6. Automated, distributed attacks are an ecosystem-wide challenge. No single stakeholder community can address the problem in isolation.

The Report lays out five complementary and mutually supportive goals that would dramatically reduce the threat of automated, distributed attacks and improve the resilience of the ecosystem. They are:

1. Identify a clear pathway toward an adaptable, sustainable, and secure technology marketplace;

2. Promote innovation in the infrastructure for dynamic adaptation to evolving threats;

3. Promote innovation at the edge of the network to prevent, detect, and mitigate bad behavior;

4. Build coalitions between the security, infrastructure, and operational technology communities domestically and around the world; and

5. Increase awareness and education across the ecosystem.

For each goal, the report suggests supporting activities to be taken by both government and private sector actors. With this Request for Comment, the Department is asking for a response to the issues and goals raised by the draft Report, as well as the proposed approach, current initiatives, and next steps. Following the completion of the comment period, the Department will host a workshop to discuss substantive comments and the way forward for the Report. The workshop will be held February 28-March 1, 2018 at the National Cybersecurity Center of Excellence (NCCoE). Additional information regarding the workshop, including logistics and registration information, is available at​Events/​2018/​second-botnet-workshop.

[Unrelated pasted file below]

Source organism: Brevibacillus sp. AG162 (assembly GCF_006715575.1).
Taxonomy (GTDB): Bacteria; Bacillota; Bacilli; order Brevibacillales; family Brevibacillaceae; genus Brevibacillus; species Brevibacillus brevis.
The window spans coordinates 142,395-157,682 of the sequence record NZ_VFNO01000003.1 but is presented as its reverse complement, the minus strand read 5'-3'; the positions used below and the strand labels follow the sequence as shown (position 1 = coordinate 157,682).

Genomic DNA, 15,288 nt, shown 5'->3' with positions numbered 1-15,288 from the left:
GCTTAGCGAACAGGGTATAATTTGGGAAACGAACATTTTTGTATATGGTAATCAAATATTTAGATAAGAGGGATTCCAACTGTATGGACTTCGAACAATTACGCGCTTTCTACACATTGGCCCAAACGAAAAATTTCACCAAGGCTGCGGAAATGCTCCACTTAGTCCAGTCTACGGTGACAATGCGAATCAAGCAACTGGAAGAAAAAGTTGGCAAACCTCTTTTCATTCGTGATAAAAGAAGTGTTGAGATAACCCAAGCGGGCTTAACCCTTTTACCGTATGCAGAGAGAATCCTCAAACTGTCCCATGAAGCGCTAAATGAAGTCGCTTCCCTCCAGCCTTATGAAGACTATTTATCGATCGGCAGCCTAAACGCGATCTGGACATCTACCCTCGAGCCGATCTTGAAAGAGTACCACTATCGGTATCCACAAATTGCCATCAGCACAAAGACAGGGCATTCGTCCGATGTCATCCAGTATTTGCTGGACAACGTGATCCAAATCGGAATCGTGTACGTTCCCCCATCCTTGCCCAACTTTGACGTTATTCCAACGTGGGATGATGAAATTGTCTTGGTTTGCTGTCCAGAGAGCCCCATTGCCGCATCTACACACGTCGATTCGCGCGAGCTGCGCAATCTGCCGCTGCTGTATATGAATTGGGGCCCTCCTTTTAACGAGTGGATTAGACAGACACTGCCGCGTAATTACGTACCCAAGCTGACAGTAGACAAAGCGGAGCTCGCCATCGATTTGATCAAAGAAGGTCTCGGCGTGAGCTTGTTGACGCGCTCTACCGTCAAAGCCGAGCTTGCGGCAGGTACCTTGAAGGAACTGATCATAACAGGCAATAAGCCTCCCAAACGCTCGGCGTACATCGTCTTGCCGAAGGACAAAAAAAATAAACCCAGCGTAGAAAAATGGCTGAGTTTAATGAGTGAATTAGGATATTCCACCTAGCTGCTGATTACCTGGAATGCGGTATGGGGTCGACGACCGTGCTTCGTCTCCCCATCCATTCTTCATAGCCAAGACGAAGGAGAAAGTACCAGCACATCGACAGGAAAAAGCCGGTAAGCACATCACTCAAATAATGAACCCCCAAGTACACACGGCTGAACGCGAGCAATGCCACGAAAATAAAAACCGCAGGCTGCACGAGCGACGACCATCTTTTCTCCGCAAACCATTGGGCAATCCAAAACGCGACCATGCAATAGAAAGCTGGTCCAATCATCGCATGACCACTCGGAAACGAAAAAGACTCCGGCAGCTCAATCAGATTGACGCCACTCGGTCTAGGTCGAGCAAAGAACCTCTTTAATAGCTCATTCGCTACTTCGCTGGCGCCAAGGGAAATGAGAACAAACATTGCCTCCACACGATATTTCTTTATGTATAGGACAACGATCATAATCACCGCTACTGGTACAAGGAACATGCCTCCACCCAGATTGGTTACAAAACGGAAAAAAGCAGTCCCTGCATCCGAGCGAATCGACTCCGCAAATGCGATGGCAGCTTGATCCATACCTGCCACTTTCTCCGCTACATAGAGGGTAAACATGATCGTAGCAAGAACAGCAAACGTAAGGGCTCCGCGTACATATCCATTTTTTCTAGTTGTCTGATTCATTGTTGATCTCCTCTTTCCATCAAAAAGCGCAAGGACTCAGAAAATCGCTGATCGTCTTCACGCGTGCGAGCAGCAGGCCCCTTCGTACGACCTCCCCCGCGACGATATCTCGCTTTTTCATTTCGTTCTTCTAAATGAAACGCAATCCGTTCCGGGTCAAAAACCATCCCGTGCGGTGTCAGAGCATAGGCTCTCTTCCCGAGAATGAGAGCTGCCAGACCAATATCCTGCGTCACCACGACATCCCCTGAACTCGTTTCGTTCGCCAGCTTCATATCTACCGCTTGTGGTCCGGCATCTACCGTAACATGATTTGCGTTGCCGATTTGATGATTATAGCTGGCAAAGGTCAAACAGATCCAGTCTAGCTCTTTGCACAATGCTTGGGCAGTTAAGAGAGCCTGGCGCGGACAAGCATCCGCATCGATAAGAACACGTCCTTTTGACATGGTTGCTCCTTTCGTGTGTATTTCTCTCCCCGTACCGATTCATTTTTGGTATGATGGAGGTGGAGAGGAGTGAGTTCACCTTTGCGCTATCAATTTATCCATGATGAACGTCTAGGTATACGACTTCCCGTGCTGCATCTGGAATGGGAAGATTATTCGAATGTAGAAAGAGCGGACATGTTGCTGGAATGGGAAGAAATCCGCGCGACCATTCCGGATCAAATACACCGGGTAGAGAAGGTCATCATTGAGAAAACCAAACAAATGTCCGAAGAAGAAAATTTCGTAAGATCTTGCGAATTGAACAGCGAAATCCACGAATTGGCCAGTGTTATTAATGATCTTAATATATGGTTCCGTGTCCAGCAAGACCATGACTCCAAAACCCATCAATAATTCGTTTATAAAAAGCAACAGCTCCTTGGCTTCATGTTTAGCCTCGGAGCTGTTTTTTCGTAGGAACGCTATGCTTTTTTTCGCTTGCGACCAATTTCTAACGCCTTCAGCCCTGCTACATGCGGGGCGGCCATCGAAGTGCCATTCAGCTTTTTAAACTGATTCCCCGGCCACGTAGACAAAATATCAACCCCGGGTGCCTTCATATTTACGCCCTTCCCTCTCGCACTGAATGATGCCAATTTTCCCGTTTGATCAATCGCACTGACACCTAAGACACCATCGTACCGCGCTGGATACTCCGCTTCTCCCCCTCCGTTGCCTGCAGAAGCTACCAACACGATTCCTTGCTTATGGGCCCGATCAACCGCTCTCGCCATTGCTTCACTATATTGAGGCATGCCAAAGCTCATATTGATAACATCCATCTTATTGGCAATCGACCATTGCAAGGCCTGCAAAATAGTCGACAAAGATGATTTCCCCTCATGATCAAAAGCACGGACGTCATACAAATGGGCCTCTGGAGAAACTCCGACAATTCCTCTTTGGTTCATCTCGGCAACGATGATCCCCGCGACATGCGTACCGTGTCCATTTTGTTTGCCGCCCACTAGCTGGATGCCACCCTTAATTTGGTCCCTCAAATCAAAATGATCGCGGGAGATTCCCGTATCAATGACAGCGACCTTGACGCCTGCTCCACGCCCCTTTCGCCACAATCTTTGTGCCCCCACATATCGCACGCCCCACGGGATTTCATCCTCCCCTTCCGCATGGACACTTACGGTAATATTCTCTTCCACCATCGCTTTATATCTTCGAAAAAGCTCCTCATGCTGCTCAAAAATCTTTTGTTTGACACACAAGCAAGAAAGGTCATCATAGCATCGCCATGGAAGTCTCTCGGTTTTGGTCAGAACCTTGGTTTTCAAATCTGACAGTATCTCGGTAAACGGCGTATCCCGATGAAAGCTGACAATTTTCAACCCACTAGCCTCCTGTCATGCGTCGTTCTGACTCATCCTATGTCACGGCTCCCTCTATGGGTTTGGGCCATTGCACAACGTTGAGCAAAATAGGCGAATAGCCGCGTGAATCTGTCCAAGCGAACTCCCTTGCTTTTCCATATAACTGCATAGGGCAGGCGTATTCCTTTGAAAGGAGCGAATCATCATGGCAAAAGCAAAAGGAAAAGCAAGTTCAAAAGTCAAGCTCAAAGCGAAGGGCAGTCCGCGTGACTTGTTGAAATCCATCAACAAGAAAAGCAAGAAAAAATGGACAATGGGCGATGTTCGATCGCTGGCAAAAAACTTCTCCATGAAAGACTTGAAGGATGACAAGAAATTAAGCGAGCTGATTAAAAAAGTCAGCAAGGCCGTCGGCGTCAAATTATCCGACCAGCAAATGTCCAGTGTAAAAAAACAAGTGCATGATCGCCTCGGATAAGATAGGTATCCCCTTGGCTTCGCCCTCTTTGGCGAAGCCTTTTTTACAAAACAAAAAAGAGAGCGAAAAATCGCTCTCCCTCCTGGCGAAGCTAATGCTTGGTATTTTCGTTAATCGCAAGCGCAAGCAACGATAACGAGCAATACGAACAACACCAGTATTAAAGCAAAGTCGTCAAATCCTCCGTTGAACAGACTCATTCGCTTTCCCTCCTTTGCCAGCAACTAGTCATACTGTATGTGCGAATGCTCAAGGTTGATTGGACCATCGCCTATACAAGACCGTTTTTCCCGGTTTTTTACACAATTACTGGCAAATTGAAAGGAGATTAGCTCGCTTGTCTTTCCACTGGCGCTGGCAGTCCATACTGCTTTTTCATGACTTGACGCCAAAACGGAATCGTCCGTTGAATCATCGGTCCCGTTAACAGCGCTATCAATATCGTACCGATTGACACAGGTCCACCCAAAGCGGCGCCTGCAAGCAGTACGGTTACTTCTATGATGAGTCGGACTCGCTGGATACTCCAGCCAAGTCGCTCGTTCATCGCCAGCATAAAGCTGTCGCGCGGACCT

Information obtained through this Request for Comment, the NCCoE-hosted workshop, and other stakeholder interactions will be considered for incorporation into the final version of the Report. The final Report is due to the President on May 11, 2018.

Request for Comment